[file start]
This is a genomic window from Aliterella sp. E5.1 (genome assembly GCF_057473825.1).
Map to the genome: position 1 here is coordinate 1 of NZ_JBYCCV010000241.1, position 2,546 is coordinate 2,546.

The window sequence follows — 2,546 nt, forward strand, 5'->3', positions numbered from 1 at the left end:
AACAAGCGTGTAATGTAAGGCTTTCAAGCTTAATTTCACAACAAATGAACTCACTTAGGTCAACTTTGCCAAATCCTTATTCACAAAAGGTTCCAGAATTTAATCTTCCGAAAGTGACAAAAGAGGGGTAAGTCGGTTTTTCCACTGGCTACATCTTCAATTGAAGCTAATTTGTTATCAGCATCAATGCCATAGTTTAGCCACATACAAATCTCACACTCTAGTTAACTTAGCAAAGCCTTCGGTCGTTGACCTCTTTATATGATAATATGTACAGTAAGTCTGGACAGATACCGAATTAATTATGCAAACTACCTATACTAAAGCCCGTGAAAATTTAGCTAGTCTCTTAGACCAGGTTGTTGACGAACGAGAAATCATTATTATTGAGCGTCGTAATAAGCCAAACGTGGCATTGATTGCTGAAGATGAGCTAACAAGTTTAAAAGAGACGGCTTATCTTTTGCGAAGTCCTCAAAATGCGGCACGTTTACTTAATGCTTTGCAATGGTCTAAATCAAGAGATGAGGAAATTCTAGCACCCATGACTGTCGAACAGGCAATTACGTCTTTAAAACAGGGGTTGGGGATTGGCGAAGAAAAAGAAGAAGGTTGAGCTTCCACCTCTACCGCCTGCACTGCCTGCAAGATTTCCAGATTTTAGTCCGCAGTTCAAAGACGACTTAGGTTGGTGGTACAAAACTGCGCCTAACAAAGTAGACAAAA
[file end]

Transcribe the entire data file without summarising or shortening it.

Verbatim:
This is a genomic window from Aliterella sp. E5.1 (genome assembly GCF_057473825.1).
Map to the genome: position 1 here is coordinate 1 of NZ_JBYCCV010000241.1, position 2,546 is coordinate 2,546.

The window sequence follows — 2,546 nt, forward strand, 5'->3', positions numbered from 1 at the left end:
AACAAGCGTGTAATGTAAGGCTTTCAAGCTTAATTTCACAACAAATGAACTCACTTAGGTCAACTTTGCCAAATCCTTATTCACAAAAGGTTCCAGAATTTAATCTTCCGAAAGTGACAAAAGAGGGGTAAGTCGGTTTTTCCACTGGCTACATCTTCAATTGAAGCTAATTTGTTATCAGCATCAATGCCATAGTTTAGCCACATACAAATCTCACACTCTAGTTAACTTAGCAAAGCCTTCGGTCGTTGACCTCTTTATATGATAATATGTACAGTAAGTCTGGACAGATACCGAATTAATTATGCAAACTACCTATACTAAAGCCCGTGAAAATTTAGCTAGTCTCTTAGACCAGGTTGTTGACGAACGAGAAATCATTATTATTGAGCGTCGTAATAAGCCAAACGTGGCATTGATTGCTGAAGATGAGCTAACAAGTTTAAAAGAGACGGCTTATCTTTTGCGAAGTCCTCAAAATGCGGCACGTTTACTTAATGCTTTGCAATGGTCTAAATCAAGAGATGAGGAAATTCTAGCACCCATGACTGTCGAACAGGCAATTACGTCTTTAAAACAGGGGTTGGGGATTGGCGAAGAAAAAGAAGAAGGTTGAGCTTCCACCTCTACCGCCTGCACTGCCTGCAAGATTTCCAGATTTTAGTCCGCAGTTCAAAGACGACTTAGGTTGGTGGTACAAAACTGCGCCTAACAAAGTAGACAAAA